While applying for an LLC is not complicated, it does involve several steps that need to be followed to ensure your business is formed correctly. Every state has different requirements that need to be met, so it’s important you ensure you meet them all. In this blog, we’ll discuss the common steps that need to be taken to form an LLC. Just be sure to check with your attorney for local requirements as well.
As with any business one of the first and most important things you need to do is choose a name for your business. This name will help you establish your brand’s identity so it’s good practice to choose a name that works for both business and marketing purposes.
Your business name also needs to indicate that your business is an LLC. This means you will need to use a designation such as "LLC" or "limited liability company" as a part of the name you choose.
It’s also important that you don’t include any words in your business that your state has restricted such as "Bank" or "Insurance". Check your state's list of restricted words to make sure your chosen business name doesn't contain any words it shouldn't.
Finally, you should make sure your business name doesn’t infringe on any existing trademark.
Once you've chosen a business name, you need to make sure another business isn’t already using that name in your state. You can check with your state's business office to provide you with further information as to how you can determine if another company is already using the name you have chosen.
If your business name is available, some states allow business owners to temporarily reserve the name until you're able to get your documentation filed. In most states, a business name is automatically registered when articles of organization are filed, so you most likely won't have to register the name separately.
It’s also a good idea to look into whether a domain name with a variation of your business name is available. It's a good idea to purchase a domain as soon as possible so you don't run the risk of losing it to another business owner.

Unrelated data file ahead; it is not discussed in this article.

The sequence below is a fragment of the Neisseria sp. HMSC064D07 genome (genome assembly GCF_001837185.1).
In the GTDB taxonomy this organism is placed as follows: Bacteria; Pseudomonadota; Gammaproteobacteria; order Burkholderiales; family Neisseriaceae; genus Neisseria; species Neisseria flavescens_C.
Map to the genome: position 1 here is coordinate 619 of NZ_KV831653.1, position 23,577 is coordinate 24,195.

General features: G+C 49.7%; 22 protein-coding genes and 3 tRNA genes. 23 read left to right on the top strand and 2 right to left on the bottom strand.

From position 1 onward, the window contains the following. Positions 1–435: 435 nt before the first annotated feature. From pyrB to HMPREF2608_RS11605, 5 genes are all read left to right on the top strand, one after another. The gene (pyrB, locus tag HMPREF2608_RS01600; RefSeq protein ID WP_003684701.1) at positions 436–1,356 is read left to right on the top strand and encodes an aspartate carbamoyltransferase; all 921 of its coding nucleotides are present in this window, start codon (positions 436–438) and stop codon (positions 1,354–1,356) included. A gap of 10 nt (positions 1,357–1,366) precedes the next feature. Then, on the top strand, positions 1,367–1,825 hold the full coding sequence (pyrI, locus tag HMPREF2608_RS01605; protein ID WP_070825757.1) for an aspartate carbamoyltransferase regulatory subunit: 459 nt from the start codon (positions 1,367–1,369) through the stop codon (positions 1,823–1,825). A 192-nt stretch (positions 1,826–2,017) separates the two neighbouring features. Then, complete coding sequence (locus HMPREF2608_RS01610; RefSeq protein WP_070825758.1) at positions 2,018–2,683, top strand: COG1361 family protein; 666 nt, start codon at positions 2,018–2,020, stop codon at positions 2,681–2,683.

It’s common for LLCs to operate under their business name, but some business owners will choose to run their business under a name that's different from its registered business name. If this is your plan, you will need to register a DBA ("doing business as") name. A DBA or assumed name is a business name that's different from your LLC's officially registered business name.
Check with local requirements to see if you are required to register your DBA name.
When creating an LLC, you will need to file articles of organization with your state. Some states also refer to this as a certificate of formation.
This is a simple document that can be obtained from your state's business or filing office. While the information that will be required varies from state to state, most commonly the only information required are the name and address of your LLC and the names of its members.
Once you've filled out your articles of organization, you will need to file it, along with the appropriate filing fee. In most states, you will file this with the Secretary of State, however, some states might require you to file them with another office.
Most states require LLCs to designate a registered agent, also known as an agent for the service of process. This is the person who will receive service of process notices, government correspondence, and compliance-related documents on behalf of your new business. It’s common for companies to designate one of the LLC members to act as the registered agent.
Even though most states don't require an LLC operating agreement, it's still a good idea to have one for your business. This is a document that provides structure for important internal business decisions.
Operating agreements often cover issues like percentage of ownership among members, voting rights and responsibilities, members' powers and duties, and provisions governing the transfer of members' interests.
Some states require new businesses to publish a notice in your local paper announcing the formation of your LLC. If your state has such a requirement, check with your state's business filing office for more information regarding the content of the notice, how many times it must be published, and any other requirements that may apply to fulfill this requirement.
Once you've registered your LLC, your next step is to begin obtaining any business permits and licenses required in your state to run your business. What is needed is dependent on state and local government requirements, as well as the industry your business is in.
Your LLC will need to have its own bank account to separate your business' funds from the owners’ personal funds. Different banks will have different documentation requirements to open a bank account to be sure to check with them first to see what documents are needed.